blooms and winter skies  

a small selection of new & old works brought together

for this poem by Galway Kinnell.

 



The stars were wild that summer evening 
As on the low lake shore stood you and I 
And every time I caught your flashing eye 
Or heard your voice discourse on anything 
It seemed a star went burning down the sky. 

I looked into your heart that dying summer 
And found your silent woman's heart grown wild 
Whereupon you turned to me and smiled 
Saying you felt afraid but that you were 
Weary of being mute and undefiled 
 

II 

I spoke to you that last winter morning 
Watching the wind smoke snow across the ice 
Told of how the beauty of your spirit, flesh, 
And smile had made day break at night and spring 
Burst beauty in the wasting winter's place. 

You did not answer when I spoke, but stood 
As if that wistful part of you, your sorrow, 
Were blown about in fitful winds below; 
Your eyes replied your worn heart wished it could 
Again be white and silent as the snow. 

 

Galway Kinnell

winter sky
18x24", oil on canvas,
Sharon Kingston, 2017
$450 framed
ode to springtime
24x24", oil on canvas, unframed
Sharon Kingston, 2014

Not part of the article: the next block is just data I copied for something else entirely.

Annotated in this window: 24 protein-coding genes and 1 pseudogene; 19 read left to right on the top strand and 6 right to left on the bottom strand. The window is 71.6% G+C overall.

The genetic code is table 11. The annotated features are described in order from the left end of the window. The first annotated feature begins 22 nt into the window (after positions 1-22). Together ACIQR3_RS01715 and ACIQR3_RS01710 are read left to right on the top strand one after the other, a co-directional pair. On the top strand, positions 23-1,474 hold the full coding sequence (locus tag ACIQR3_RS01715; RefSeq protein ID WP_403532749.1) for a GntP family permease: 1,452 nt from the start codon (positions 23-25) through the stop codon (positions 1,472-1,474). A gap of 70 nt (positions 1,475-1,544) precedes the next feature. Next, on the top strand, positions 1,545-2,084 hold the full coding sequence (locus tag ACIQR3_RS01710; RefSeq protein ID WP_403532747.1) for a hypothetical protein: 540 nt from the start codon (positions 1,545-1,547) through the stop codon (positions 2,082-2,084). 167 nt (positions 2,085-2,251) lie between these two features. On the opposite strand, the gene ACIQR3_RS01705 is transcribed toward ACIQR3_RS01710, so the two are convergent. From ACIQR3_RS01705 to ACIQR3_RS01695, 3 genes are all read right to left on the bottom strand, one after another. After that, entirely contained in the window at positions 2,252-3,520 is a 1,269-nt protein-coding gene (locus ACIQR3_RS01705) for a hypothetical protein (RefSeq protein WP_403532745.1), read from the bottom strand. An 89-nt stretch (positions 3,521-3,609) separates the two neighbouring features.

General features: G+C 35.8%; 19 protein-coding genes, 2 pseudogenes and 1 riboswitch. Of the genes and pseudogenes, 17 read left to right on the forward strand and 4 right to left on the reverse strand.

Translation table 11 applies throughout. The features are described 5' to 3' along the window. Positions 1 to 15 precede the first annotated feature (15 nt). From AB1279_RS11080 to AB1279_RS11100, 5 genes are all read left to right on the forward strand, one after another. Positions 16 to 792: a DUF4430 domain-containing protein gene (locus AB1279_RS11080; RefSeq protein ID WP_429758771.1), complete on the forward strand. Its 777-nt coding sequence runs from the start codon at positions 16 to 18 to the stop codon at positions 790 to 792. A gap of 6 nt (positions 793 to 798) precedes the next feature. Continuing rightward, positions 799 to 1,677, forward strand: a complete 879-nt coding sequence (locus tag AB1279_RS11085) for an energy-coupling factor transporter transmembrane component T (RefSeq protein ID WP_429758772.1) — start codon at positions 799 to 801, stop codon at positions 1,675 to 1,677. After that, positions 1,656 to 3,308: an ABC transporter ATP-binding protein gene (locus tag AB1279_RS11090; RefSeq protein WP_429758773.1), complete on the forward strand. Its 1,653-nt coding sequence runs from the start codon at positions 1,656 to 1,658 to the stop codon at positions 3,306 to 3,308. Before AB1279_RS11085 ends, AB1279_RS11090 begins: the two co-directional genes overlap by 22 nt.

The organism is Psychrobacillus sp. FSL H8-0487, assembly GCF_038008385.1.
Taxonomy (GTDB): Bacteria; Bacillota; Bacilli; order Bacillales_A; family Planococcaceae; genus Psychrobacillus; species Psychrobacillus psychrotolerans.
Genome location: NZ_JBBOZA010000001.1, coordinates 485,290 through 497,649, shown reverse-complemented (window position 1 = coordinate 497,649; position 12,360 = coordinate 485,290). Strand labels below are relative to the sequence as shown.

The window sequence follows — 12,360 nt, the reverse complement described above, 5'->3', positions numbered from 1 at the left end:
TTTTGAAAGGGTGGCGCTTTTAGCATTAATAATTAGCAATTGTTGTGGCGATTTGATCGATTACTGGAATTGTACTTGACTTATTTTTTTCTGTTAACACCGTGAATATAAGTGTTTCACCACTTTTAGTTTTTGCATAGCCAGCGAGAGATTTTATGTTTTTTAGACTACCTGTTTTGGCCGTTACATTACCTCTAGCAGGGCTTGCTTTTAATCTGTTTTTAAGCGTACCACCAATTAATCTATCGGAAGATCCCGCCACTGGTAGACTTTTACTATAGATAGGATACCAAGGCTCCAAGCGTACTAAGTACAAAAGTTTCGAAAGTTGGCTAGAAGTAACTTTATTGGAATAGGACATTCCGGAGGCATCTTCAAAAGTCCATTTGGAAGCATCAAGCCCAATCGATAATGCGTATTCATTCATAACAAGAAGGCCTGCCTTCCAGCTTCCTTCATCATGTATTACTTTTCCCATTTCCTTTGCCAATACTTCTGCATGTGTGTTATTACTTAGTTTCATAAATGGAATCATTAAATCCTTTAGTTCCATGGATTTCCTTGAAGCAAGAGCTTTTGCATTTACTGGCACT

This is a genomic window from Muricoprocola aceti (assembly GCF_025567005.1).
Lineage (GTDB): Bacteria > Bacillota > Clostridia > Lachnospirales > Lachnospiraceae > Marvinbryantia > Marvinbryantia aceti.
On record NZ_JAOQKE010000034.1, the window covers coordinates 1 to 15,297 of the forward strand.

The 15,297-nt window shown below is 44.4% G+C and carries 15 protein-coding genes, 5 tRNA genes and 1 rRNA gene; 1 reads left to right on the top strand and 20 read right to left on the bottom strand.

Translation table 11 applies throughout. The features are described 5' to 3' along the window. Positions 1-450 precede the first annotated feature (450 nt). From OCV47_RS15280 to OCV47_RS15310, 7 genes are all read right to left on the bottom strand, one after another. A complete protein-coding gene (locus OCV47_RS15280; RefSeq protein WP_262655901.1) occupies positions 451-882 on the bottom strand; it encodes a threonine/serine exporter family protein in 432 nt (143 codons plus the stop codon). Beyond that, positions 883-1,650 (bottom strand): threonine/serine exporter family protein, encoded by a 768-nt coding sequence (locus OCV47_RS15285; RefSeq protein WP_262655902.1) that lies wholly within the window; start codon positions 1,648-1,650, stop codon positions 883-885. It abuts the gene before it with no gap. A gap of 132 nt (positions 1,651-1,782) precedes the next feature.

special price $600
ode to springtime
24x24", oil on canvas
Sharon Kingston, 2014
$600 unframed (special price)
winter sky
18x24", oil on canvas, framed in white wood floater frame
Sharon Kingston, 2017
$450
light shelter
18x24", oil on canvas, framed in white wood floater frame
Sharon Kingston, 2017
$450
File Apr 24, 2 20 23 PM.png
File Jun 01, 1 29 37 PM_edited.jpg
a cultivated chaos
18x18" artwork, 24x23" framed size
white wood frame with museum glass
$450
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    SHARON KINGSTON

     

     

    studio/gallery

    open by appointment

    please call / text

    360-739-2474 or

    email sharonkingston@me.com

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    SHARON KINGSTON STUDIO

    203 PROSPECT ST

    Bellingham WA  98225

    please send me note before you stop by

    Sharon Kingston is a Northwest WA oil painter who uses the properties of her medium to create paintings that respond to both the atmosphere of her surroundings and poetry. This method of looking inward and outward and, in the moments of painting, finding her way on the canvas is her approach to creating paintings infused with poetry and the memory of landscape. The atmospheric element of her work is a testament to her desire to create spaces that are undefined, contemplative and allow room to reflect and accept uncertainty. Poetry, by nature open ended, is used both in the conceptualization of the work and as a part of the studio practice. The words of Rainer Rilke have informed Sharon’s work for many years, but she also turns to contemporary poetry when it resonates with her life. She uses layers of transparent color, reveals forms by concealing and unearthing pentimenti and suggests elements of landscape in her process.